To understand which immunological and microbiological datasets were associated with the occurrence of symptoms of an acute schistosomiasis syndrome, we performed data integration using parallel generalized canonical correlation and partial least squares discriminant analysis. Eosinophil data decreased model accuracy and were thus removed (Extended Data Fig. 6a,b). At baseline, 9 of 16 (56.3%) participants were accurately predicted by the model with leave-one-out cross-validation, which increased to 13 of 16 (81.3%) correct classifications at week 12 and further to 15 of 16 (93.8%) when data from all timepoints were included (Fig. 6a,b). Thus, the model was able to accurately classify participants by the presence of an acute schistosomiasis syndrome. Permutation analysis confirmed that symptoms were strongly associated with the measured immunological and microbiological parameters over the infection course (n = 1,000; 99.6th percentile, Extended Data Fig. 6c). We identified Th2 cytokines at week 4 and FOXP3 regulatory T cells at weeks 12 and 16, MIP-1β at weeks 8 and 12 and levels of serum CAA at week 9 as important features elevated in symptomatic participants by leave-one-out cross-validation (Fig. 6c). Levels of Th2 cytokines upon stimulation at week 4 correlated with serum CAA at week 9, whereas concentrations of MIP-1β in plasma correlated with FOXP3 regulatory T cell numbers (Extended Data Fig. 6d).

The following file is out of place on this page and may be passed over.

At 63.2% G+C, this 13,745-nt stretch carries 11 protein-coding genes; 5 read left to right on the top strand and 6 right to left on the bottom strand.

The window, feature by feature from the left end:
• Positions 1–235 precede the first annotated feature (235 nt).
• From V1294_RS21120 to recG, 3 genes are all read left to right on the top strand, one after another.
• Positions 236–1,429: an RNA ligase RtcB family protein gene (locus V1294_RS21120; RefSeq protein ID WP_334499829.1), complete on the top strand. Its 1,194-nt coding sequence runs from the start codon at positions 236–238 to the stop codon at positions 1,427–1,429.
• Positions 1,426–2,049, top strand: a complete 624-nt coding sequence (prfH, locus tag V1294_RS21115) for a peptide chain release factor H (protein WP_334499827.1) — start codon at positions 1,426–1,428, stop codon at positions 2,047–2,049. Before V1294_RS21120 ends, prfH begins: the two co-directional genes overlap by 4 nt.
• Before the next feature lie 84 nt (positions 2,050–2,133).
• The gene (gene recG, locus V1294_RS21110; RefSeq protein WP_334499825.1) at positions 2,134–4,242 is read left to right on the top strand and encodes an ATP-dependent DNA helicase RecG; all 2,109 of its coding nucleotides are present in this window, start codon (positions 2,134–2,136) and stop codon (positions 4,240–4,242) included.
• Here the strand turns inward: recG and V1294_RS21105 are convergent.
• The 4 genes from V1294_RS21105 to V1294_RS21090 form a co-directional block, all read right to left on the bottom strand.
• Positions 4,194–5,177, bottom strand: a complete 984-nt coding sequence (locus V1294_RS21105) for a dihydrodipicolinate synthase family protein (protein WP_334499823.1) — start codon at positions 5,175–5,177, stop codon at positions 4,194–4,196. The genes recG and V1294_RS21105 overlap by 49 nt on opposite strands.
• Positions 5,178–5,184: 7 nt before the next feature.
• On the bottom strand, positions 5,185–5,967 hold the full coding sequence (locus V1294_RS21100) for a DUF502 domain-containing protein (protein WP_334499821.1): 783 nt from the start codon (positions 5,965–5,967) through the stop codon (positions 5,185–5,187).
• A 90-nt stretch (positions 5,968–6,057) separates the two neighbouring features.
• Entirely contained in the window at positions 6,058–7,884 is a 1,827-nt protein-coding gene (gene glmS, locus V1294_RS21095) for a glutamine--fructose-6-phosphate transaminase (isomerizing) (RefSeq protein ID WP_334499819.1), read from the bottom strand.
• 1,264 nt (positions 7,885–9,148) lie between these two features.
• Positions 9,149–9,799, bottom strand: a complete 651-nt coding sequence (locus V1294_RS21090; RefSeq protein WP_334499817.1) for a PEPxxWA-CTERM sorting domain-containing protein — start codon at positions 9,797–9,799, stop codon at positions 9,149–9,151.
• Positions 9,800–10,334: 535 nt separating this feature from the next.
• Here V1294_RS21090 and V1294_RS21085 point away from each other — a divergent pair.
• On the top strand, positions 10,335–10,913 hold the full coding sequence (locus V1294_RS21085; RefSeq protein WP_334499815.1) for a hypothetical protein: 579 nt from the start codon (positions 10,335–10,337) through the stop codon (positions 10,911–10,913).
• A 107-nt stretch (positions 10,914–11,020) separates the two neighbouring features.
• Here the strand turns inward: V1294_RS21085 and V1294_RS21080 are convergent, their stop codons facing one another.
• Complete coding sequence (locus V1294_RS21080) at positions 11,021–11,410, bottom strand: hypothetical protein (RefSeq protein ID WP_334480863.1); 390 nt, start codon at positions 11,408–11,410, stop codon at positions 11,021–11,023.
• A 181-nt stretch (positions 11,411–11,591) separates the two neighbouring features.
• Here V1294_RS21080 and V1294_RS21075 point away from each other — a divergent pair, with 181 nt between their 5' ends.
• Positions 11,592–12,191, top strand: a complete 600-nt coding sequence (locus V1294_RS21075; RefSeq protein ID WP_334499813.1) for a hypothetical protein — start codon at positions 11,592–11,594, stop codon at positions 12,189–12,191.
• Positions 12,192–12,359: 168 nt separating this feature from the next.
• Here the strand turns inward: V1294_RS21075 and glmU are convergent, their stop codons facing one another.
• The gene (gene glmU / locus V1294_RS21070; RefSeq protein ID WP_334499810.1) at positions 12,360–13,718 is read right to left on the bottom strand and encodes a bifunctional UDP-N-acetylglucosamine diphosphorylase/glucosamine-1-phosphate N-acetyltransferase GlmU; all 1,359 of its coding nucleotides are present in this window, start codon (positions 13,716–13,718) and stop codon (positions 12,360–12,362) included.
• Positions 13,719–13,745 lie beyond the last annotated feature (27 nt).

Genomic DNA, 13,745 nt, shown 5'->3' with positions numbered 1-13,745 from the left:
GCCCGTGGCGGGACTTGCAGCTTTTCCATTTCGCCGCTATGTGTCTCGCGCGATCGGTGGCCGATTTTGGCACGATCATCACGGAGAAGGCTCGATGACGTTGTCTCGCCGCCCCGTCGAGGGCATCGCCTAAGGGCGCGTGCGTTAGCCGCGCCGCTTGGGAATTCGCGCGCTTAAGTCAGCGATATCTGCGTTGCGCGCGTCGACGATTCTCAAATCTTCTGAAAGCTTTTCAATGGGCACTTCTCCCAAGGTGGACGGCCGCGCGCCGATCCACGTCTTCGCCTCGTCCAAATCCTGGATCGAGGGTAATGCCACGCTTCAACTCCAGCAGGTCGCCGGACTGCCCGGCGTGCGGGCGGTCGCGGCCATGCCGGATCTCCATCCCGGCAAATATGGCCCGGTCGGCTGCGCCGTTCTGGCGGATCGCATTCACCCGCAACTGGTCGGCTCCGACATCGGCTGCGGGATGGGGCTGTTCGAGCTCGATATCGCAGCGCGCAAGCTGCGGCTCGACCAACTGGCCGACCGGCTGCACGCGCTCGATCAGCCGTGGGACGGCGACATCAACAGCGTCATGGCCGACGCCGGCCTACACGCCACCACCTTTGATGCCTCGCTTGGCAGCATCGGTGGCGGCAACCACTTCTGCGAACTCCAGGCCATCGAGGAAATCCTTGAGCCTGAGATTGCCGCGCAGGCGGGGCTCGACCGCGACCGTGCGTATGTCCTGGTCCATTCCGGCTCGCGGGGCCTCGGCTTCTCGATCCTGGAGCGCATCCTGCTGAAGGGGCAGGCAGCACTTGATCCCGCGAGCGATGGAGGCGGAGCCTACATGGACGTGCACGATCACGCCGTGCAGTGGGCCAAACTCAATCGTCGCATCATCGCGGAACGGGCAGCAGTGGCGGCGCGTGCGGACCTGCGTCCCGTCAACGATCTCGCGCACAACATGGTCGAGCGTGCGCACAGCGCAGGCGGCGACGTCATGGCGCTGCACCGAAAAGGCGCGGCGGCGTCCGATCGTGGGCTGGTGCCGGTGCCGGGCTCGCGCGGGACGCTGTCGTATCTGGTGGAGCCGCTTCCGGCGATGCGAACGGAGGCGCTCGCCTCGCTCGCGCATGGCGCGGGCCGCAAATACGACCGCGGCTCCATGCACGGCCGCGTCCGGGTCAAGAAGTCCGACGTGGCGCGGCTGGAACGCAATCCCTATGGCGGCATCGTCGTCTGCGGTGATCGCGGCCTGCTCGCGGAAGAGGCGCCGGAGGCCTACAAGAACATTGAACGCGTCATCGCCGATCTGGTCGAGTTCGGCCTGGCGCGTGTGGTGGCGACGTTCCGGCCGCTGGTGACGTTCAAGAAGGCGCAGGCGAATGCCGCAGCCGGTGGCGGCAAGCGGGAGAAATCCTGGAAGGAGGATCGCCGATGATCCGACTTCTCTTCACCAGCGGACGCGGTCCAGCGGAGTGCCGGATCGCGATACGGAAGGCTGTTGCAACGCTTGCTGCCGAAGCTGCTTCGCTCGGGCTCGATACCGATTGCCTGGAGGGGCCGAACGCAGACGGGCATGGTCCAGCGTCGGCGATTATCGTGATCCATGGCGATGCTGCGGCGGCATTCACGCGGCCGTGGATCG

This pilot study shows that experimental exposure to 20 male cercariae results in a detectable and well-tolerated S. mansoni infection in 82% of volunteers. This infection rate resembles that of other human infection models14. All volunteers were cured after 1–2 doses of praziquantel.
The dose-escalating design of the study revealed a concomitant increase in AEs. The occurrence of a severe acute schistosomiasis (Katayama) syndrome in one volunteer prompted us to lower the dose. At a dose of 20 cercariae, 2 of 11 volunteers reported severe AEs, which is comparable with other human infection models. For example, in experimental malaria infections, volunteers generally experience three to four AEs, of which one would be severe for several days15. In typhoid infections ~50% of volunteers report severe symptoms and 55% experiences fever16 and in cholera infection studies 40% of volunteers experience 1.6–8.0 liters of diarrhea17. We thus conclude that 20 cercariae may be the optimal dose that was both well tolerated and detectable. A relationship between dose and symptoms, as suggested by epidemiological data18, cannot be statistically confirmed with the current number of volunteers. Regardless of dose, all symptoms had resolved without sequelae at 12 weeks.